Proposals that would impact all institutions of higher education
(Comments due by August 25, 2006)

Recommendation #4: Clearly define and differentiate remedial and developmental coursework from credit-bearing college coursework to ensure that all students are appropriately prepared to succeed and to graduate.
Recent academic visits have identified courses being taught for college credit that were not college level work. The definitions of remedial and developmental courses would be those long used for the Higher Education Opportunity Program (HEOP). Credit-bearing courses in fields in which New York State Learning Standards for K-12 exist would be defined as those that exceed the Standards’ commencement level as set forth in Section 100.1(t) of the Commissioner’s Regulations.

Recommendation #5: Strengthen admission policies. Ensure that prospective college students, especially those without a high school diploma or GED, have accurate information on the college, job placement, and/or transfer opportunities necessary to make educated enrollment decisions.
Potential amendments to the Commissioner’s Regulations to implement this recommendation may include the following new policies:

  • Requiring that institutions’ admissions processes are separate and distinct from their recruitment processes and do not rely solely on the recruiter to make admissions decisions.
  • Ensuring that institutions have admissions representatives who are appropriately prepared for their jobs. Consider minimum education (e.g., a bachelor’s degree) and experience requirements for paid admissions representatives.
  • Develop a policy for the review of transcripts of applicants educated outside the United States for translation, authenticity, and level of education by external agencies.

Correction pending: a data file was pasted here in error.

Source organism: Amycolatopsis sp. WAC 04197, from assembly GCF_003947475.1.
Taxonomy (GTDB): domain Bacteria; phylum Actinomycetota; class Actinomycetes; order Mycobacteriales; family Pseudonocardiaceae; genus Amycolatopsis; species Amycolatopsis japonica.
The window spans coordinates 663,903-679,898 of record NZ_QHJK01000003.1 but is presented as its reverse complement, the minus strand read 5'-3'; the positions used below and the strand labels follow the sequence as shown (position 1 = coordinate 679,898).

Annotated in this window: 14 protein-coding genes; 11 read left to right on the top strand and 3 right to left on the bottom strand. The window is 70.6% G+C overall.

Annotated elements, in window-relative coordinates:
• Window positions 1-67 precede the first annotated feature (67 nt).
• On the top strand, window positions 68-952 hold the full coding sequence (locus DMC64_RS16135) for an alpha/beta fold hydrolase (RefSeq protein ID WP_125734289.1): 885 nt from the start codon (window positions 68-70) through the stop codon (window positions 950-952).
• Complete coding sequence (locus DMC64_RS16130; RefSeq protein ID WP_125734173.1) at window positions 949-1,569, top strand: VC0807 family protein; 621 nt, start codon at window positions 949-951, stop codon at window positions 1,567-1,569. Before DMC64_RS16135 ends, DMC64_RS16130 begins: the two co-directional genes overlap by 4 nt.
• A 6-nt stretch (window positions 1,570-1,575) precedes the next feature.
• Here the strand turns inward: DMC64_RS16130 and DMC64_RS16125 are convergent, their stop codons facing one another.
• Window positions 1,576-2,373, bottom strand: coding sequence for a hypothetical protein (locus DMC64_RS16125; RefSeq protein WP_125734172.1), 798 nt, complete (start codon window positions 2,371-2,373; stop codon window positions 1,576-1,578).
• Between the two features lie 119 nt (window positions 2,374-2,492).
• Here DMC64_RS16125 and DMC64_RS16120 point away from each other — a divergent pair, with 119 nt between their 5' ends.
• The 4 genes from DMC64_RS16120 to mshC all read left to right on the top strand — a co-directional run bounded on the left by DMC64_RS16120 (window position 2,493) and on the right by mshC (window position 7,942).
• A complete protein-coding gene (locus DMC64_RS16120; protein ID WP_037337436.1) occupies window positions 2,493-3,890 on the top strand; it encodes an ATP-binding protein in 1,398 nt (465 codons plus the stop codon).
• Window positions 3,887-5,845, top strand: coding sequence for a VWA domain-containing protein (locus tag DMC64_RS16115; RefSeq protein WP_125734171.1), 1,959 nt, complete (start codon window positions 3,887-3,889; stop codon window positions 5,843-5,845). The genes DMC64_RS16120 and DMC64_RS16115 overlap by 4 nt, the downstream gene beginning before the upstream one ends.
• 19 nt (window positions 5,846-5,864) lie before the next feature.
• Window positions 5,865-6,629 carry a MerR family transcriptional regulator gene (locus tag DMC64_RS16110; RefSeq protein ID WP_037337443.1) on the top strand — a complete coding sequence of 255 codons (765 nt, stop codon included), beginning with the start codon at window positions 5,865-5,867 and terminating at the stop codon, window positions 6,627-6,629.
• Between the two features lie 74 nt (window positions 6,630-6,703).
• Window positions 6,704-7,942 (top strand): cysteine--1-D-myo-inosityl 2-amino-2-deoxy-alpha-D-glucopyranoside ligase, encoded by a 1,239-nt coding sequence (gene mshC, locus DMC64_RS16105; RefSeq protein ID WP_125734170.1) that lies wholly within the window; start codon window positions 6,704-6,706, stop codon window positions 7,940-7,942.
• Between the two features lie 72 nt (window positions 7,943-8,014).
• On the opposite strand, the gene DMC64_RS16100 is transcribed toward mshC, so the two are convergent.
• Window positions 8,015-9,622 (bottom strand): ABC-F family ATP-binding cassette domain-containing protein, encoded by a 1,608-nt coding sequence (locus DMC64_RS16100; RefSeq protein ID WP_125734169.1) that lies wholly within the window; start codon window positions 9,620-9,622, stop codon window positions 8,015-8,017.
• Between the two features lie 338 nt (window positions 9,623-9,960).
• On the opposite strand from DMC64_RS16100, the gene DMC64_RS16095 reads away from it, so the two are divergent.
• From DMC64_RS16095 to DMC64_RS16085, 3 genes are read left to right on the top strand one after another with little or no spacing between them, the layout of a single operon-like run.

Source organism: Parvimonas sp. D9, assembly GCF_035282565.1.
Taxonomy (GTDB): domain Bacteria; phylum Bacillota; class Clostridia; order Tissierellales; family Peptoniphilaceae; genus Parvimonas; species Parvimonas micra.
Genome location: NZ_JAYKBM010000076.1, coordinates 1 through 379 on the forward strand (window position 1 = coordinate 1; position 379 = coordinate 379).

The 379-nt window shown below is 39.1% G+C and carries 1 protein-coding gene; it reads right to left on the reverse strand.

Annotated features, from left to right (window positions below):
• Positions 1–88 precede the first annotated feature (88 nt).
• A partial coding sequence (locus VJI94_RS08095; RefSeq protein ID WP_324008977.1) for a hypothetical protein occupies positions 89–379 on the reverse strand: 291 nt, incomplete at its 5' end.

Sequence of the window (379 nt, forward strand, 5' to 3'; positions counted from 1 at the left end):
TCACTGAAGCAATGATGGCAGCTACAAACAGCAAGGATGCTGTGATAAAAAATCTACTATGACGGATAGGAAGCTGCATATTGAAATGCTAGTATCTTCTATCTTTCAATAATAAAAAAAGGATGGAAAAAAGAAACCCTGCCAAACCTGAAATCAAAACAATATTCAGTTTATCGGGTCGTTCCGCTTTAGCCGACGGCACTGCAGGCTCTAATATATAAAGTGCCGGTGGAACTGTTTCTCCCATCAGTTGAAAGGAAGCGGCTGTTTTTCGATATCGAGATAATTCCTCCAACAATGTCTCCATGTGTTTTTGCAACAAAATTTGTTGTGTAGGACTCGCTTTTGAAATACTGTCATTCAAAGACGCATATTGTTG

• Ensuring that prospective students be provided in writing with all assertions made during the recruitment and admissions processes concerning career services, the jobs for which an educational program prepares students (including pay), job placement, and transferability of the college’s credits and degrees. This will help to assure that applicants are better prepared to make informed enrollment decisions.
  • Ensuring that institutions provide TAP-eligible applicants with information on the limited number of terms for which TAP funds may be awarded before they enroll.
  • Develop an updated policy for institutions that accept students who do not have a high school diploma or a GED. This policy would require an institution to demonstrate that, before accepting such applicants, those applicants are required to pass an Ability-to-Benefit (ATB) examination that is appropriate for college-level programs offered by the institution. Because the same ATB examinations have been approved by the U.S. Department of Education to enable applicants to both colleges and non-degree vocational schools to quality for Title IV student aid, these tests alone are not necessarily adequate indicators of a student’s ability to undertake a collegiate program of study. Appropriate academic support should be available for these students commensurate with the number of ATB students enrolled at the college. Also, as mandated in the Governor’s 2006-07 budget, ATB tests administered for State student financial aid must now be administered by an independent organization*.
  • Please send your comments to:
    Joseph P. Frey, Assistant Commissioner
    Office of Quality Assurance
    New York State Education Department
    Room 977, Education Building Annex
    Albany, NY 12234
    Fax: (518) 486-2254
    Thank you in advance for your advice and assistance. If you have any questions, please do not hesitate to contact me or Assistant Commissioner Joseph Frey.

Last Updated: October 22, 2009